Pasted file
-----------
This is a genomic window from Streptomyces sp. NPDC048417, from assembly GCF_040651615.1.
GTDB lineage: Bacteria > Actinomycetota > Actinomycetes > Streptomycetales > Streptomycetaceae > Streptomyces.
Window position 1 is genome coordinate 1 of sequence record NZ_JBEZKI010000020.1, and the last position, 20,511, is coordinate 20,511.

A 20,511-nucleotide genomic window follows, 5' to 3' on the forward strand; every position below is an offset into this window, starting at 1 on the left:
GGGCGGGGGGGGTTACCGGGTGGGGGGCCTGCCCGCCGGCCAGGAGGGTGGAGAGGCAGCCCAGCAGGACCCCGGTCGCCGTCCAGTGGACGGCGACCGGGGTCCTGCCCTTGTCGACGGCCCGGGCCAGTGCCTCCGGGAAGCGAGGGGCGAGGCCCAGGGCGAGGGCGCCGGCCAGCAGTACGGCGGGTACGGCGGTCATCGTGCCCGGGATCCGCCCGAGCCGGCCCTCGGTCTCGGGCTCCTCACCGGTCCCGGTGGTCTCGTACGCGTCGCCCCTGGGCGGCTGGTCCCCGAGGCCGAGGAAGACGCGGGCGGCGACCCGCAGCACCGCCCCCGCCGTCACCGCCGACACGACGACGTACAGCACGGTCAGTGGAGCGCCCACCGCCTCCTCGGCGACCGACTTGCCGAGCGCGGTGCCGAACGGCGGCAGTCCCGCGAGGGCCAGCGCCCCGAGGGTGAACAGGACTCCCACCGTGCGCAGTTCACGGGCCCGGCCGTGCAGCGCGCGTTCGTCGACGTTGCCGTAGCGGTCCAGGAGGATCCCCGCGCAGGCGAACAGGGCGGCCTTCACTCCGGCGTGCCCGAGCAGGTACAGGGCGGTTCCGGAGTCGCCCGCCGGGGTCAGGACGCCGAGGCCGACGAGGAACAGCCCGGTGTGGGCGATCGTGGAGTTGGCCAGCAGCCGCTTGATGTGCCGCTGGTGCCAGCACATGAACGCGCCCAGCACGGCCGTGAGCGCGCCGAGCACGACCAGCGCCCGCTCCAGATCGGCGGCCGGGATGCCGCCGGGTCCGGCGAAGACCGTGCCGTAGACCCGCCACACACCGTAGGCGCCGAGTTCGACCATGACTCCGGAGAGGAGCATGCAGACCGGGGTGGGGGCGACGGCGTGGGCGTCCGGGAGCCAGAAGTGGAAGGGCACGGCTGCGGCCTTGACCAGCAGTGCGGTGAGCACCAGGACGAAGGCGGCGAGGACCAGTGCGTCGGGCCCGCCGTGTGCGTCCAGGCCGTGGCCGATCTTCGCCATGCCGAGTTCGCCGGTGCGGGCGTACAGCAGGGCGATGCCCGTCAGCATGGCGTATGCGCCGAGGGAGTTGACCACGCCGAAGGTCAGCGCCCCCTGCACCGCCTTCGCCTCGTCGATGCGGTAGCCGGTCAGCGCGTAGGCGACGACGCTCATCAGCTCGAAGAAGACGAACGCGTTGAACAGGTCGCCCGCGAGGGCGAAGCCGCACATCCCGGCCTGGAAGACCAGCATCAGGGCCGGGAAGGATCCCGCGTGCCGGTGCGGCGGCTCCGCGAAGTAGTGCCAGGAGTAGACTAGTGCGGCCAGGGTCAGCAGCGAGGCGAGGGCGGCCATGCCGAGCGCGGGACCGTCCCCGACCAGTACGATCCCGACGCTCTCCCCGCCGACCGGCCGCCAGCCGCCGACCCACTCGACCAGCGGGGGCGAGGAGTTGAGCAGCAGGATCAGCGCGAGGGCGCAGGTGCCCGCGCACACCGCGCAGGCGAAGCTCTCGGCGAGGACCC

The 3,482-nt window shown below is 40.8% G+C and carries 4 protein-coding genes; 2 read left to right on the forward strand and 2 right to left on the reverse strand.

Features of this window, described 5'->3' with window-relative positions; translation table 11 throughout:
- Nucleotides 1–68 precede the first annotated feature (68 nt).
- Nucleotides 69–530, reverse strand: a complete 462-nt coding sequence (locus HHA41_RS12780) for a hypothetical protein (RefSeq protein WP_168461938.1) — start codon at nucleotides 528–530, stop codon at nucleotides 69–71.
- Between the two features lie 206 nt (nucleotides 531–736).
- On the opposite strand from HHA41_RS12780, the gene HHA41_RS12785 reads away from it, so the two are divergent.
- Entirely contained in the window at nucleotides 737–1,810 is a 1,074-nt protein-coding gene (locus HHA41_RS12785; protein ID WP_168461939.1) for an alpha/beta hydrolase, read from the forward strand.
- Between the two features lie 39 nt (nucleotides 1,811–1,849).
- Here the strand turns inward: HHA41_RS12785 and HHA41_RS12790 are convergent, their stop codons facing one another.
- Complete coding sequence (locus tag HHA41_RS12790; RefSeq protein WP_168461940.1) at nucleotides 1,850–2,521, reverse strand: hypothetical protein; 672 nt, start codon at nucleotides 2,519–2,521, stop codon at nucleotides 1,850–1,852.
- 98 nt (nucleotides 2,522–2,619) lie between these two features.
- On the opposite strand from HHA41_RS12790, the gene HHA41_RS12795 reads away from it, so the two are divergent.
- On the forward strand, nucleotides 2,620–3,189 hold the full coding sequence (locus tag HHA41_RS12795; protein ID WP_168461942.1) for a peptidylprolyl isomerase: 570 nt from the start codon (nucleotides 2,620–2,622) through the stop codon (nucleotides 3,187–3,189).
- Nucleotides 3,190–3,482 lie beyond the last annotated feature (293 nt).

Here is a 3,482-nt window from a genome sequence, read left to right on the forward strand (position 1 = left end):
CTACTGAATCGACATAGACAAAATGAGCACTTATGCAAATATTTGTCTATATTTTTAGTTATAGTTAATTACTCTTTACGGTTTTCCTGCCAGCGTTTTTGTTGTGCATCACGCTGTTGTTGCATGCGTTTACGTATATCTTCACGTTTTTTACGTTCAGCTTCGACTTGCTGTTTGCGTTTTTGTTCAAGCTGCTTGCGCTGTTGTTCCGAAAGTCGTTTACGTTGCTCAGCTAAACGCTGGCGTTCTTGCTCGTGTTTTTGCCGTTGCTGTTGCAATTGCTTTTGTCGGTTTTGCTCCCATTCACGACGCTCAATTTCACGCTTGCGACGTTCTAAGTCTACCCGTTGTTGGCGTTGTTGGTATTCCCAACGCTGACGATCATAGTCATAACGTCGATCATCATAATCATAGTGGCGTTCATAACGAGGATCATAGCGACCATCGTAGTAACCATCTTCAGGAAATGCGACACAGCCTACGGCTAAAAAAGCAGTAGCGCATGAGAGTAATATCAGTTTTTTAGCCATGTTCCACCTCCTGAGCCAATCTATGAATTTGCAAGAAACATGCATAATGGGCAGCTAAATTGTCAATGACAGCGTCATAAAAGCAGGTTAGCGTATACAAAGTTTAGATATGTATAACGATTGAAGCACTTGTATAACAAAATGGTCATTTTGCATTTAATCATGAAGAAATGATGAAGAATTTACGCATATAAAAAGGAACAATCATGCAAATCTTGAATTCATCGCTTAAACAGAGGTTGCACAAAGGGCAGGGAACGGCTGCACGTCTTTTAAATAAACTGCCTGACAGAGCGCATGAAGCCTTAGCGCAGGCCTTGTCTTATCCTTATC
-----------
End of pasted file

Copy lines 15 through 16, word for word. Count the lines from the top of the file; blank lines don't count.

- Complete coding sequence (locus tag HHA41_RS12790; RefSeq protein WP_168461940.1) at nucleotides 1,850–2,521, reverse strand: hypothetical protein; 672 nt, start codon at nucleotides 2,519–2,521, stop codon at nucleotides 1,850–1,852.
- 98 nt (nucleotides 2,522–2,619) lie between these two features.